The Scientific Mind

Robert Heinlein’s Future History Series

Book Two: The Man Who Sold the Moon

(con’t from the last post)

This is my last post about this book. I’m leaving you with a few quotes from it.

In one of the stories that make up this book, a scientist is defending himself against a lawsuit over his invention of a machine that will tell him the date of someone’s death. It has been shown to work but is not accepted as legitimate by society, and the life insurance industry is suing him for making their product less profitable. The scientist:

The Man Who Sold the Moon“Is it necessary for me to re-educate this entire body of self-appointed custodians of wisdom? Cure them of their ingrown superstitions in order to prove that my predictions are correct? There are but two ways of forming an opinion in science. One is the scientific method. The other, the scholastic. One can judge from experiment or one can blindly accept authority! To the scientific mind, experimental proof is all important. A theory is merely a convenience in description to be junked when it no longer fits. To the academic mind, authority is everything, and facts are junked when they do not fit theory laid down by authority. It is this point of view, academic minds clinging like oysters to disproved theories, that has blocked every advance of knowledge in history.

I like to think that authority is not everything to most scientists who exist today (otherwise global warming wouldn’t even be a phrase right?), but I definitely get his point.

(This reminds me of how the theory regarding the impossibility of traveling faster than light speed is thrown out by many sci-fi authors. I’m sure it helps a storyline, and perhaps someday we will learn that it is bogus after all… but I doubt it).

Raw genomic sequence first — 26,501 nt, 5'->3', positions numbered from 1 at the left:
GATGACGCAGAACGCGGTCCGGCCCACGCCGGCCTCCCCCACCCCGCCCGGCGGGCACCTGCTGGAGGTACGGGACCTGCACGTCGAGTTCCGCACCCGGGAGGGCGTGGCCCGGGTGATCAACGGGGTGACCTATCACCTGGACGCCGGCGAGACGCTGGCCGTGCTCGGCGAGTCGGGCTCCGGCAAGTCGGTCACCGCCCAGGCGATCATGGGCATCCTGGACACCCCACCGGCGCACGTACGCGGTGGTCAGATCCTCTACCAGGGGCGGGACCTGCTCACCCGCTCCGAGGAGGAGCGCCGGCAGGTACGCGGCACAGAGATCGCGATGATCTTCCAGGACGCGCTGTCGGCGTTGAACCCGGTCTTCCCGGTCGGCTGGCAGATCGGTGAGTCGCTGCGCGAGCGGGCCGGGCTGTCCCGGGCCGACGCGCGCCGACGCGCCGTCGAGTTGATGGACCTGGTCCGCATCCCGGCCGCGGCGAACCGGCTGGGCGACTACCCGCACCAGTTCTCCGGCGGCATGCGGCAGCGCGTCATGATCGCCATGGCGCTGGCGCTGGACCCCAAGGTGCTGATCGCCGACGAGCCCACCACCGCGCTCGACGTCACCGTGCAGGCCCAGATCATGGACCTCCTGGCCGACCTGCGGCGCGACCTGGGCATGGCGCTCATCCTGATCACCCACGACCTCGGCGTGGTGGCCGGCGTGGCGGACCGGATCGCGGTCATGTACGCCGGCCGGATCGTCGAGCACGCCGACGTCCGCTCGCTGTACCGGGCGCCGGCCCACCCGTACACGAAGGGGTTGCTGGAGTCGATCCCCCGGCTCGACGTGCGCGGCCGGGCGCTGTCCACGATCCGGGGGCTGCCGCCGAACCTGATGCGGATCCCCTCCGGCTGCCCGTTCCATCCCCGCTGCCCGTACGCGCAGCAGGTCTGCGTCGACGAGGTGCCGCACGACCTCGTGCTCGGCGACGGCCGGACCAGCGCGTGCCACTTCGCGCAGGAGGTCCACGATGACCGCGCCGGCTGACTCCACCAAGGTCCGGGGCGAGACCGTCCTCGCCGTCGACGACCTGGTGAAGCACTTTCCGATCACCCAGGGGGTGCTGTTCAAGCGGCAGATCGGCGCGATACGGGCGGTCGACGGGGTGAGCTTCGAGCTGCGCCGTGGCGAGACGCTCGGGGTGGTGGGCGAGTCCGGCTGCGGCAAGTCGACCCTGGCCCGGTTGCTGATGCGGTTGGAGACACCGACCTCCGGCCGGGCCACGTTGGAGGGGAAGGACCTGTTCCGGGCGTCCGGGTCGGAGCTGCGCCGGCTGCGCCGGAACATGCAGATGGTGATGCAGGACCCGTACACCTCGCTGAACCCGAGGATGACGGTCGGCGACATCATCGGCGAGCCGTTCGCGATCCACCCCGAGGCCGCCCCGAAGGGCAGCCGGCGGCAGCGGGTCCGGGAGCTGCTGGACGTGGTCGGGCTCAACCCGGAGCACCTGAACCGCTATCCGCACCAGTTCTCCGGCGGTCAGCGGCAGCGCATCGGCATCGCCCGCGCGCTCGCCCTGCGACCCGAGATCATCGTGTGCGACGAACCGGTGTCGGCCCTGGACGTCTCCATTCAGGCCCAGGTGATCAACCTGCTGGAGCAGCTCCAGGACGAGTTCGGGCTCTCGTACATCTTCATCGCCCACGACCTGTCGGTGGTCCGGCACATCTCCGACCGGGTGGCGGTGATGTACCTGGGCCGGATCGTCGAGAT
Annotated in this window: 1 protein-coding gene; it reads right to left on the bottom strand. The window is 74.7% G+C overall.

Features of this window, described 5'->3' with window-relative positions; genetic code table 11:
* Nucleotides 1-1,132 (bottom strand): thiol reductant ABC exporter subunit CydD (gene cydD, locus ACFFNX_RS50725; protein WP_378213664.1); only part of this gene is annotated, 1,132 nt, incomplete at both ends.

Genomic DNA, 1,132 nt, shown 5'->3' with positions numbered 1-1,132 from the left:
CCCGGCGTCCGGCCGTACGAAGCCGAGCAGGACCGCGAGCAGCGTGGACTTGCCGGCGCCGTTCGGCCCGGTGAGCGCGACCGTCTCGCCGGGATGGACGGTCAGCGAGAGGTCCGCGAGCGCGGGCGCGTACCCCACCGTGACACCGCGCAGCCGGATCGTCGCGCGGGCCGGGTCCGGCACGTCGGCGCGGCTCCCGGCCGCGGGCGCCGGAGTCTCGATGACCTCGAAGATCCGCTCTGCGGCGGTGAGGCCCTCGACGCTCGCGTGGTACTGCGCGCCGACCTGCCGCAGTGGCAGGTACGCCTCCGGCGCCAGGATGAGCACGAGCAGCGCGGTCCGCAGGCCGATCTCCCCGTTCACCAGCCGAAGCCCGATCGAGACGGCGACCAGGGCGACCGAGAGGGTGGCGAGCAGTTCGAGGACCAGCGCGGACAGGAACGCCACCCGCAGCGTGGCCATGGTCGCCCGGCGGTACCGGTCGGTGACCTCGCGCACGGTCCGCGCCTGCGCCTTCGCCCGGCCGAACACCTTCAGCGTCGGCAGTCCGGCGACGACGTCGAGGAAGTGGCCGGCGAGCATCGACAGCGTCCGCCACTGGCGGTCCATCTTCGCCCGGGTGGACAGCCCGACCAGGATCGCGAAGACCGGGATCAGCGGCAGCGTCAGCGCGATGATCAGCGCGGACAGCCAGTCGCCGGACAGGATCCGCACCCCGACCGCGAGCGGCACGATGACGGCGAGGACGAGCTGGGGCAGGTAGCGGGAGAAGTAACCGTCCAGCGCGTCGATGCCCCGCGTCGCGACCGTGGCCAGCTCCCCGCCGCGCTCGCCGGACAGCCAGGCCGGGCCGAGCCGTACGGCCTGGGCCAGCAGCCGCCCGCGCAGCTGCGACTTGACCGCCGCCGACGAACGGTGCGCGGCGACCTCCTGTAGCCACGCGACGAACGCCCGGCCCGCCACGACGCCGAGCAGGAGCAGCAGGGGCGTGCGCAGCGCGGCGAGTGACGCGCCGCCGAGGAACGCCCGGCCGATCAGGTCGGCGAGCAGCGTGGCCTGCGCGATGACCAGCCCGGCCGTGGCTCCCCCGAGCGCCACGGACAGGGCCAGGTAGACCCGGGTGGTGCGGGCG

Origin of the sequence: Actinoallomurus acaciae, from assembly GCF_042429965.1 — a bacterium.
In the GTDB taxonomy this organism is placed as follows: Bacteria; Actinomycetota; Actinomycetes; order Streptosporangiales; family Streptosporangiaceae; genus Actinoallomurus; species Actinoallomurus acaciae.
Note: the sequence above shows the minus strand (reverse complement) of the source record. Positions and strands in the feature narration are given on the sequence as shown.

This next quote is in the same scene, spoken by a judge who is meting out justice:

“There has grown up in the minds of certain groups in this country the notion that because a man or corporation has made a profit out of the public for a number of years, the government and the courts are charged with the duty of guaranteeing such profit in the future, even in the face of changing circumstances and contrary to public interest. This strange doctrine is not supported by statute nor common law. Neither individuals nor corporations have any right to come into court and ask that the clock of history be stopped or turned back for their private benefit.”


I want to say one more thing about Heinlein. Sometimes I feel like he packs a lot of opinion and preaching into his stories, with some of it unrelated, like he wanted to get another word in but it doesn’t always seem 100% relevant. This is not to say he doesn’t tell compelling stories. He does, and I have a lot to look forward to in his masterpieces Stranger in a Strange Land, Citizen of the Galaxy, and Time Enough for Love, one of the books in the Future History series.

When thinking of my experience with these two books (Methuselah’s Children and The Man Who Sold the Moon, the first two books in the Future History series) I enjoyed both immensely and look forward to reading more and seeing how Heinlein evolves as a writer. And as a person I guess too, since he authored tons of books over the course of over 50 years, and these are just two of his early works.

Here is one more quote:

“Rich men aren’t more free than other men. They are less free. A good deal less.”

I’ll let you figure that one out. Thanks for reading about Robert Heinlein on my blog. I will come back to him in the future but for now I’m going to take a slight detour…

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